Using PCl5 as a chlorinating agent for alcohols

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Zuzy
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We use phosphorus pentachloride for chlorinating a primary alcohol. But we use Hydrochloric acid for chlorinating a tertiary alcohol. Why is that? ie. Why not use the acid for primary alcohols?

Oh and also, when brominating an alcohol, we use 50% concentrated acid. What is that supposed to mean? Is it dilute or concentrated?! or half half? and why do we use 50%? is to make sure we produce bromine ions instead of bromine gas?

The third question is why do we need separate methods of halogenating alcohols. Why can't it be like halogenating alkanes via an electrophilic substitution reaction?

Thx!
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charco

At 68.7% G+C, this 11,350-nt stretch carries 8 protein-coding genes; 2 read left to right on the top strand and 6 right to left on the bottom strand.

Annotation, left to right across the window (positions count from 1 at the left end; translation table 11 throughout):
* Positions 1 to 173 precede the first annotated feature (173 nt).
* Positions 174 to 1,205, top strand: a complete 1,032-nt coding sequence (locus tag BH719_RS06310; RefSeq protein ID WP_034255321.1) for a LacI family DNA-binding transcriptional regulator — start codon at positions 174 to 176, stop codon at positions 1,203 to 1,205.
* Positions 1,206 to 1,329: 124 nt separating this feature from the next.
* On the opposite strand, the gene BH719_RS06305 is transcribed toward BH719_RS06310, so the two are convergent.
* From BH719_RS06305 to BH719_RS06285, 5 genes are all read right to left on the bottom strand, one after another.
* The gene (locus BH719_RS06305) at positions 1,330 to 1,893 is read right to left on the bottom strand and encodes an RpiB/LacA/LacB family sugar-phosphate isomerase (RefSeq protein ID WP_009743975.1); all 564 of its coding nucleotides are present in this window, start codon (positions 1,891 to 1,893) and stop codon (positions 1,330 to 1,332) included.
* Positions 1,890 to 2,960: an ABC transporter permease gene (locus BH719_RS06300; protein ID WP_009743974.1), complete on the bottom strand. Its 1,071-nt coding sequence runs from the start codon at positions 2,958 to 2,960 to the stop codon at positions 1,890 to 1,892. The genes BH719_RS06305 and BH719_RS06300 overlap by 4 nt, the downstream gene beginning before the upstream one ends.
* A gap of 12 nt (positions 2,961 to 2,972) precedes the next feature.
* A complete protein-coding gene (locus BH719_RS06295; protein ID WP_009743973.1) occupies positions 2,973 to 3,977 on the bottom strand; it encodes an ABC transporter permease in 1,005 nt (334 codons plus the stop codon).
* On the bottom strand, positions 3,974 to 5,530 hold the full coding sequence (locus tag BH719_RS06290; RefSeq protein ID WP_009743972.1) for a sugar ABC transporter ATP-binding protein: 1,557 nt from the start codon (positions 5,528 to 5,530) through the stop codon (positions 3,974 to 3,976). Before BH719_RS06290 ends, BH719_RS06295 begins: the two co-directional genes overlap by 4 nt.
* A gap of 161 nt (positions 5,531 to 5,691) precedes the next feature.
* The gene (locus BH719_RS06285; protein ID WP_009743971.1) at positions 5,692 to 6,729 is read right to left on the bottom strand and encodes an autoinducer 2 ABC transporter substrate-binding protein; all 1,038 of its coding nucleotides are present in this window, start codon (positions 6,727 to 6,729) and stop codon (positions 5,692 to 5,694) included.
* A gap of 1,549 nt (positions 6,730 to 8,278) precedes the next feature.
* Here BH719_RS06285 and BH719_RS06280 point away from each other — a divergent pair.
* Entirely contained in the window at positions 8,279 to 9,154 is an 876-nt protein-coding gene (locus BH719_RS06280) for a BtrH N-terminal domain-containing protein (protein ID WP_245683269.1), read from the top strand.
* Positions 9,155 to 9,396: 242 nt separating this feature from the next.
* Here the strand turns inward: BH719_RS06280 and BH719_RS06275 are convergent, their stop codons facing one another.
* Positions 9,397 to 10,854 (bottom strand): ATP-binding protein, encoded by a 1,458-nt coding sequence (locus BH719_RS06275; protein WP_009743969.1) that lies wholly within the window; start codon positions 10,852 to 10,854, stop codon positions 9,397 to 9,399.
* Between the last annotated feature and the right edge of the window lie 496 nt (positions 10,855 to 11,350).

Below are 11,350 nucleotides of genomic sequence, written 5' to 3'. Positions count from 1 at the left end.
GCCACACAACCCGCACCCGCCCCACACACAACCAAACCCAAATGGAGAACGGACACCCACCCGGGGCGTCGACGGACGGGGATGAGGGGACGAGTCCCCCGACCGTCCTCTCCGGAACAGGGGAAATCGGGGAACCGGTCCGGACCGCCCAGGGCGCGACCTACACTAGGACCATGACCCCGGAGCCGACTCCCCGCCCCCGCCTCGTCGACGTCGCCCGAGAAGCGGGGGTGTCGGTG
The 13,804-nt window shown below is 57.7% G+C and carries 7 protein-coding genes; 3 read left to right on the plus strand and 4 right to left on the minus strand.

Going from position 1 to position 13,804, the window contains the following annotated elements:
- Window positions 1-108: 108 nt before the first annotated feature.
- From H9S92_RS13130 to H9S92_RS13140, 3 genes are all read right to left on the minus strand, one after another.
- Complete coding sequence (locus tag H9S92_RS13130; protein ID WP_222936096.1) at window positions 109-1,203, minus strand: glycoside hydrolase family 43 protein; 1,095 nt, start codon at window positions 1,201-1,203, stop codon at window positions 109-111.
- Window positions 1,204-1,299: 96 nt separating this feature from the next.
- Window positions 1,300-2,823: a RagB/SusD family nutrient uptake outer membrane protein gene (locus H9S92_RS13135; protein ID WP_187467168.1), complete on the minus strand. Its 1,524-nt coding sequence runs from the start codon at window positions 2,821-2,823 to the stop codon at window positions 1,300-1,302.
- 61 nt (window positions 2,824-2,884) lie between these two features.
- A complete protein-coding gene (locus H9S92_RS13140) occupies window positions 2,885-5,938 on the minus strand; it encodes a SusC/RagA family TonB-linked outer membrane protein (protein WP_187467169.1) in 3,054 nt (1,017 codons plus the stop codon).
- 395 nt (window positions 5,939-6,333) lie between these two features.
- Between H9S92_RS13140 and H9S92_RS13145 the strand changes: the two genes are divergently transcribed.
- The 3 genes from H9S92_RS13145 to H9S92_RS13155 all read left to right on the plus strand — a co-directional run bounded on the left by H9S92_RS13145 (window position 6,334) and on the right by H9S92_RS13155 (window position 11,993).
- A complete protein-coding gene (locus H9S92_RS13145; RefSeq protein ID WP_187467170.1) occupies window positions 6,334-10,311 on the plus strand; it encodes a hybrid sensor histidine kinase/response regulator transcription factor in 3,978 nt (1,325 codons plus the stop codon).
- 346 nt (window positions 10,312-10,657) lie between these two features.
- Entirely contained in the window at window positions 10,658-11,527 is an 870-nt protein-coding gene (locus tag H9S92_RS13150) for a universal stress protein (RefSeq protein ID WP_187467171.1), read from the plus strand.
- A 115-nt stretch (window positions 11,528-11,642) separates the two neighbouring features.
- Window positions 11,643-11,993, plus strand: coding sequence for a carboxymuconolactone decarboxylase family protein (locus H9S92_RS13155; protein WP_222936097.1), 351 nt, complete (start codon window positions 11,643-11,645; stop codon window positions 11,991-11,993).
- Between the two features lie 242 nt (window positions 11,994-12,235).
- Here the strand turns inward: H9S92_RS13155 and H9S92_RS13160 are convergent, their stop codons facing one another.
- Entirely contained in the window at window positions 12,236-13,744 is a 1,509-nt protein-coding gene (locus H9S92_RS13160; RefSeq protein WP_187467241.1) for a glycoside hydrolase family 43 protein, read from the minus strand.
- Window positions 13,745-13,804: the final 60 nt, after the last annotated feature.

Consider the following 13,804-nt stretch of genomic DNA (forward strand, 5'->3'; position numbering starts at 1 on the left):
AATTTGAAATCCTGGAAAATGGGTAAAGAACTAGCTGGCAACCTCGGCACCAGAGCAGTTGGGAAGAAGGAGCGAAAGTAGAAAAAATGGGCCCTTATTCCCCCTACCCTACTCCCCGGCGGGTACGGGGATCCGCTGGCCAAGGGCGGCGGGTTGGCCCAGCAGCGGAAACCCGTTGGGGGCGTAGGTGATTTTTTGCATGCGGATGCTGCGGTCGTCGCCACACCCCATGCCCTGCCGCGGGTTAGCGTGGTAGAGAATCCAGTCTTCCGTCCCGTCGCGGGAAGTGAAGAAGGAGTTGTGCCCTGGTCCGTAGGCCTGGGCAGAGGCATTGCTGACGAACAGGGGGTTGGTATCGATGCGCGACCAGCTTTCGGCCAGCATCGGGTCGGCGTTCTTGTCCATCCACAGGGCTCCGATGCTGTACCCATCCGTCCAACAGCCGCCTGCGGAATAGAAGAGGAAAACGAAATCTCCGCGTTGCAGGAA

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(Original post by Zuzy)
We use phosphorus pentachloride for chlorinating a primary alcohol. But we use Hydrochloric acid for chlorinating a tertiary alcohol. Why is that? ie. Why not use the acid for primary alcohols?
It is more difficult to chlorinate 1º alcohols, so a more vigorous chlorinating agent is needed.


Oh and also, when brominating an alcohol, we use 50% concentrated acid. What is that supposed to mean? Is it dilute or concentrated?! or half half? and why do we use 50%? is to make sure we produce bromine ions instead of bromine gas?
50% means just what you say, 50% pure acid and 50% water.
100% concentrated acid would oxidise the bromide ions to bromine, which is not wanted.

The third question is why do we need separate methods of halogenating alcohols. Why can't it be like halogenating alkanes via an electrophilic substitution reaction?

Thx!
You cannot halogenate alkanes via electrophilic substitution.

Separate methods are used as the reactivity of the 1º, 2º, and 3º alcohol reactivity is not the same. The method used is the optimum (AFAWK) for that specific alcohol, although this is a generalisation.
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